In Sweden and Denmark he was adored. There he made several presentations. Then another festival. This time in Germany, on the island of Fehmarn. Another delay until dawn. A deluge and delay caused the crowd to boo him and throw things at the stage. Keep in mind that in those mass festivals of the late sixties, every minute an artist was late caused several collapses due to an excess of hallucinogens and other drugs. “If you’re going to boo and boo at me, at least do it in tune,” the guitarist implored sarcastically. Already on stage, already with the music, magic took over the place. It was his last live show.
At midnight on September 18, 1970, he took the stage to accompany war and its leader Eric Burden. He was applauded as always. He drank a lot of alcohol and took drugs, as usual, surrounded by beautiful women. At one point he was saved – or monopolized by Monica Dannemann. She was one of several girlfriends the musician had at the same time. In the morning they went to the hotel where she was staying in the English capital of Samarkand. She made him a tuna sandwich and they talked and drank wine. Despite the fatigue and the hour, Hendrix could not sleep. He told Monica that he would take something to do it. It was already almost 7 am. She fell asleep almost immediately. From there, the facts (or the description of them) become inaccurate.
Monica says that she woke up after three hours and, seeing him sleeping, decided to go downstairs to buy cigarettes. Just as he returned, he noticed that, lying on his back, a thin thread of vomit had slipped past his lips. He tried to wake him up and when he got no response, he asked for help. This is one version of the woman (who died in 1996 when she was 50, probably by suicide). He contradicted himself several times in the following days. At one point she said that when she woke up, she saw the picture that disturbed her and that she was desperate that she couldn’t wake him.
Other versions say that she got scared and called Eric Burden, with whom she had been dating until a few hours ago. He told her to call an ambulance immediately, but she said that was impossible: the press would find out and there were too many drugs in the room. Burden told him to call 911 and flush the drugs down the toilet. The ambulance quickly arrived at the hotel, but stayed there for a long time. More than half an hour. There are several hypotheses: some claim that Monica took several minutes to open them because she eliminated the incriminating substances; Others say that what kept him down was that they did the resuscitation maneuvers right there, but that it all failed; while there are those who believe that at that time they tried to stabilize their vital signs.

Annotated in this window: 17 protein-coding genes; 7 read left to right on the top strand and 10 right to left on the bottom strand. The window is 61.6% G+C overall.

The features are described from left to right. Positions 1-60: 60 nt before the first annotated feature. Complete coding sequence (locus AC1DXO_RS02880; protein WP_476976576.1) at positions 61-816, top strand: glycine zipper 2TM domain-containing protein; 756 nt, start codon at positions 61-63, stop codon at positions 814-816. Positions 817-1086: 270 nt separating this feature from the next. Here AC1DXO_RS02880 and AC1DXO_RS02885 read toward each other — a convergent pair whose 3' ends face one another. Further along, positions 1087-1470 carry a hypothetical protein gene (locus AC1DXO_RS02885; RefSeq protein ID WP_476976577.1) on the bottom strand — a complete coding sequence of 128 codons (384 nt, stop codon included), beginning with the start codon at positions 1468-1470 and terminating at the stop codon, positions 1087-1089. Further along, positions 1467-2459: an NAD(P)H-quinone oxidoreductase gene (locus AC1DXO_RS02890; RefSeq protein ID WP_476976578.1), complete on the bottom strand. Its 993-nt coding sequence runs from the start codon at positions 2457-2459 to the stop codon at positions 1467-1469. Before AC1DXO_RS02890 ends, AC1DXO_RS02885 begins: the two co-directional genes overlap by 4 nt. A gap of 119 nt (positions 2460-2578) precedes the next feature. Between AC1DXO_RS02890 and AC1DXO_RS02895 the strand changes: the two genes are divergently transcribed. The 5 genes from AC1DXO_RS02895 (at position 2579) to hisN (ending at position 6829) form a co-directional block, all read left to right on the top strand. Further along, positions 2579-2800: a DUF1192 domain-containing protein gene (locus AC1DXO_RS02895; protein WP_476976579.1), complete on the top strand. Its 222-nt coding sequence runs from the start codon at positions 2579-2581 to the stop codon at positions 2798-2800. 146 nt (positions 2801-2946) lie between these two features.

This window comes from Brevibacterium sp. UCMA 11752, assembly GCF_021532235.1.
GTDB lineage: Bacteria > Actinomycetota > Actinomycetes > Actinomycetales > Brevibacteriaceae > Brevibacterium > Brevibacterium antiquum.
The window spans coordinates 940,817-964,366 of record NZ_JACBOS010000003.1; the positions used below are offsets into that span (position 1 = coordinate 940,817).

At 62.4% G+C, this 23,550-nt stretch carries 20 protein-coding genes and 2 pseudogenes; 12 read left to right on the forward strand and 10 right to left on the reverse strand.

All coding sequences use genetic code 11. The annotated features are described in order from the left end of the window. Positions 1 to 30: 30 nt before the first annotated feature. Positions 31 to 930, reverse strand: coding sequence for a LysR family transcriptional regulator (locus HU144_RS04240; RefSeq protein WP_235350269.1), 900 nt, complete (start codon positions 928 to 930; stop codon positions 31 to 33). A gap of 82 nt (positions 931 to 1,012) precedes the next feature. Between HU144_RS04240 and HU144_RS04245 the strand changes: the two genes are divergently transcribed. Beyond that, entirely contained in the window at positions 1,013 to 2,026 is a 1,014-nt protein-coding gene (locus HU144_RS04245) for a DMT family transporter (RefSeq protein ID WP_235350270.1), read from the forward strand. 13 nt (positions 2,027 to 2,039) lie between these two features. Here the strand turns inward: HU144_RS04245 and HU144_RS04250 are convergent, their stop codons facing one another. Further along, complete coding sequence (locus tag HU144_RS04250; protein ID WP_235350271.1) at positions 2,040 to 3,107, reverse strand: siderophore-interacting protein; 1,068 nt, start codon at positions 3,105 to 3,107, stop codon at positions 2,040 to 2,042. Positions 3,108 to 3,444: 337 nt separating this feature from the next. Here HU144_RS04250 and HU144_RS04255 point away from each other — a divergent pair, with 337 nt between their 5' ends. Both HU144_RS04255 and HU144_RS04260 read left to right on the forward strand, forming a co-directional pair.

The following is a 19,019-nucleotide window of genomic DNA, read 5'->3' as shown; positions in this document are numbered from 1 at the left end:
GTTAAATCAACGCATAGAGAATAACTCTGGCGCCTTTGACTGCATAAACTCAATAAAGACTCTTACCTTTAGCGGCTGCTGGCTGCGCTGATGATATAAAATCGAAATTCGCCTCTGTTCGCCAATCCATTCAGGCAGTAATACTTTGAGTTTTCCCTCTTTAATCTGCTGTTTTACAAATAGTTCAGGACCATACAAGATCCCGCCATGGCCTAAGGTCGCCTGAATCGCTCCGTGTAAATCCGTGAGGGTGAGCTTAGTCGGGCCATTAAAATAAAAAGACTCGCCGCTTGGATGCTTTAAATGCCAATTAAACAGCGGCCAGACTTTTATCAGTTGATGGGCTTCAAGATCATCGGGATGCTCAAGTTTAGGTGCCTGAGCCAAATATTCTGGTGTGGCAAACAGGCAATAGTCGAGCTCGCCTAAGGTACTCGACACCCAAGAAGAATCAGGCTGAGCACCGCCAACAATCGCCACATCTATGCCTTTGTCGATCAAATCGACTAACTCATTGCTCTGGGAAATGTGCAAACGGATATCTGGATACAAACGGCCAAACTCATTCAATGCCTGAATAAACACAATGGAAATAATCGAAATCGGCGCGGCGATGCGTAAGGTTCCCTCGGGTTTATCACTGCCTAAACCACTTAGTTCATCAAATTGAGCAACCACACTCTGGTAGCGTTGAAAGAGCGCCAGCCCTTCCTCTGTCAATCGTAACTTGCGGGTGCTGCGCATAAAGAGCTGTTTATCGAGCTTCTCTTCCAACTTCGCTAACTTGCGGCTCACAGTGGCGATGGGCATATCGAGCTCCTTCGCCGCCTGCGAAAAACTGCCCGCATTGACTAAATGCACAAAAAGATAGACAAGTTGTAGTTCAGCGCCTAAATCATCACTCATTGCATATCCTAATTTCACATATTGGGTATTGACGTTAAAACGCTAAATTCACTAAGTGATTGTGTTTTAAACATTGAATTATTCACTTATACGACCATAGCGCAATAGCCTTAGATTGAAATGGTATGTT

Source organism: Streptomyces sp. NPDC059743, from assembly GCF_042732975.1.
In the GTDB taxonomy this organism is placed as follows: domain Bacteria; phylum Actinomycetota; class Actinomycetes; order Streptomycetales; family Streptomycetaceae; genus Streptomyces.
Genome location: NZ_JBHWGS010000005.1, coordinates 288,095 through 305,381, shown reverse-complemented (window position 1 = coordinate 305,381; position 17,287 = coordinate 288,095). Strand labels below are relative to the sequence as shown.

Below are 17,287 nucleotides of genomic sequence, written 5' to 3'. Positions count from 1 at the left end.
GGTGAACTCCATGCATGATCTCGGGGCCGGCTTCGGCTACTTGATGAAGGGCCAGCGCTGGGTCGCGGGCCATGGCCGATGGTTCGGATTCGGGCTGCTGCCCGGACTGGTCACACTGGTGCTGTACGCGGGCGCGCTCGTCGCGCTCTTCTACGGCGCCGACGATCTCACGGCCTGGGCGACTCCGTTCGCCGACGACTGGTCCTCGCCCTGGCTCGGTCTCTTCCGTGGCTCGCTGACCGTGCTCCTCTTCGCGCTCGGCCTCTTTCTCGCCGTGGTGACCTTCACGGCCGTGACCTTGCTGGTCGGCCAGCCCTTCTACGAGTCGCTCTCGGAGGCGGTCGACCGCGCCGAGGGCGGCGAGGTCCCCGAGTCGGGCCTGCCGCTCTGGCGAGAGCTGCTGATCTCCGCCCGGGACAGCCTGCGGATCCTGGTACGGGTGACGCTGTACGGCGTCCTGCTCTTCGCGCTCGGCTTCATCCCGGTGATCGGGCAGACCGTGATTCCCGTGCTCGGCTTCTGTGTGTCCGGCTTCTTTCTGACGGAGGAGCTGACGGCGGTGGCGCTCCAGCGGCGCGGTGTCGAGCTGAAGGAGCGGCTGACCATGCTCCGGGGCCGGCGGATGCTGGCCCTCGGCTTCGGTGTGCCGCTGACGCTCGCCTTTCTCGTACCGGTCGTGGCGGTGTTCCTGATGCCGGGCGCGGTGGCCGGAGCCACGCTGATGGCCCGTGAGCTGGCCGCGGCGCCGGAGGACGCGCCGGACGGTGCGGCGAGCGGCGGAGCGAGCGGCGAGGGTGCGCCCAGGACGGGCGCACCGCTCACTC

The conflicting accounts continue. There are witnesses who claim that he got into the ambulance alive; others swear he was carried with his head hanging back – making the drowning situation worse. One of the doctors claimed that the guitarist arrived dead, while another claimed that the death occurred in the hospital ward.
The years, instead of providing clarity, only deepened the conflicting versions and doubts. There was talk of accidental death, suicide, and even murder (in this case, suspicion always pointed to Monica, but as a tool of the CIA or FBI because of the connection between Jimmy and the Black Panthers: an unlikely theory). Every one of those who support a theory defends it emphatically.
Hendrix was found to have taken between 8 and 9 Vesperax, a powerful sleeping pill. The usual thing for everyone was to take a pill or half. But between his usual mix of drugs and alcohol and his almost daily use of the drug, one pill had no effect on Hendrix, who wanted to get enough hours of sleep. According to one of the doctors, he had so much wine in his body that “It looked as if a bottle had been poured down his throat.” The final report found the cause of death to be “inhalation of vomit due to barbiturate poisoning“.
The streak that year had started 15 days earlier and would end a month later. On September 3, in the hills behind the house of one of his colleagues, Alan Wilson, the leader of the blues band, was found dead of an overdose. Canned heat: his disappearance was overshadowed by the two that followed. A month and a day later, Janis Joplin died. In their midst, Hendrix. The three, apart from musicians, were 27 years old.
They were wild times, of excesses. But the coincidence of ages made The Club talk of 27, an age that many musical greats failed to overcome. The list is extensive: the pioneer was Robert Johnson, then in 1969 Brian Jones. After the 1970 triad, in the middle of the next year it was Jim Morrison’s turn. And further back in time, Kurt Cobain and Amy Winehouse, among others, were added to the sinister list.
After Jimi Hendrix’s death, his recordings continued to surface. Unpublished, discarded, live shows. Over 50 albums of his music have been released. Half a century after his death, his music lives on. A few weeks before he died, he had stated: “The expression to throw your head is valid. But we’re going to give people something that’s going to blow their minds, but while they’re blowing their minds, there’s going to be something that’s going to fill that gap. It’s going to be absolute music.” Time confirms that he succeeded.